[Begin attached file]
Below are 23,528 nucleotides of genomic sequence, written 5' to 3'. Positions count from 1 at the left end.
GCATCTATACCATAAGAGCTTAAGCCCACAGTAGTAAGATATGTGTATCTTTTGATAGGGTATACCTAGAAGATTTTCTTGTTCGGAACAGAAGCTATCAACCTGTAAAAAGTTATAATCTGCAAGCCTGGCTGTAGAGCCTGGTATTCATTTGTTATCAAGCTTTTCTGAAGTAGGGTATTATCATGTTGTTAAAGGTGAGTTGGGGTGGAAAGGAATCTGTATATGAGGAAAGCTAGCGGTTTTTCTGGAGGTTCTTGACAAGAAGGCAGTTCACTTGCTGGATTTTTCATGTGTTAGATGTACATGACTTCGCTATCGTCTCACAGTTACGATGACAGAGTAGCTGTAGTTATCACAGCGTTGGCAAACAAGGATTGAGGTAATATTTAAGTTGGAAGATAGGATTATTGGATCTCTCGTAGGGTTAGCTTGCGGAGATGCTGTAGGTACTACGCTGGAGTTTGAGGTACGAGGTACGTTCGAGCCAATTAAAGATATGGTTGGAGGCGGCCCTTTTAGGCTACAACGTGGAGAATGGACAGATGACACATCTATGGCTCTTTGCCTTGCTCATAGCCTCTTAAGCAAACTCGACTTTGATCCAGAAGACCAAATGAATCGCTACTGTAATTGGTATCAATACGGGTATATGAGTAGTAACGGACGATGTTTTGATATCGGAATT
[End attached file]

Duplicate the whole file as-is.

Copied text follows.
Below are 23,528 nucleotides of genomic sequence, written 5' to 3'. Positions count from 1 at the left end.
GCATCTATACCATAAGAGCTTAAGCCCACAGTAGTAAGATATGTGTATCTTTTGATAGGGTATACCTAGAAGATTTTCTTGTTCGGAACAGAAGCTATCAACCTGTAAAAAGTTATAATCTGCAAGCCTGGCTGTAGAGCCTGGTATTCATTTGTTATCAAGCTTTTCTGAAGTAGGGTATTATCATGTTGTTAAAGGTGAGTTGGGGTGGAAAGGAATCTGTATATGAGGAAAGCTAGCGGTTTTTCTGGAGGTTCTTGACAAGAAGGCAGTTCACTTGCTGGATTTTTCATGTGTTAGATGTACATGACTTCGCTATCGTCTCACAGTTACGATGACAGAGTAGCTGTAGTTATCACAGCGTTGGCAAACAAGGATTGAGGTAATATTTAAGTTGGAAGATAGGATTATTGGATCTCTCGTAGGGTTAGCTTGCGGAGATGCTGTAGGTACTACGCTGGAGTTTGAGGTACGAGGTACGTTCGAGCCAATTAAAGATATGGTTGGAGGCGGCCCTTTTAGGCTACAACGTGGAGAATGGACAGATGACACATCTATGGCTCTTTGCCTTGCTCATAGCCTCTTAAGCAAACTCGACTTTGATCCAGAAGACCAAATGAATCGCTACTGTAATTGGTATCAATACGGGTATATGAGTAGTAACGGACGATGTTTTGATATCGGAATT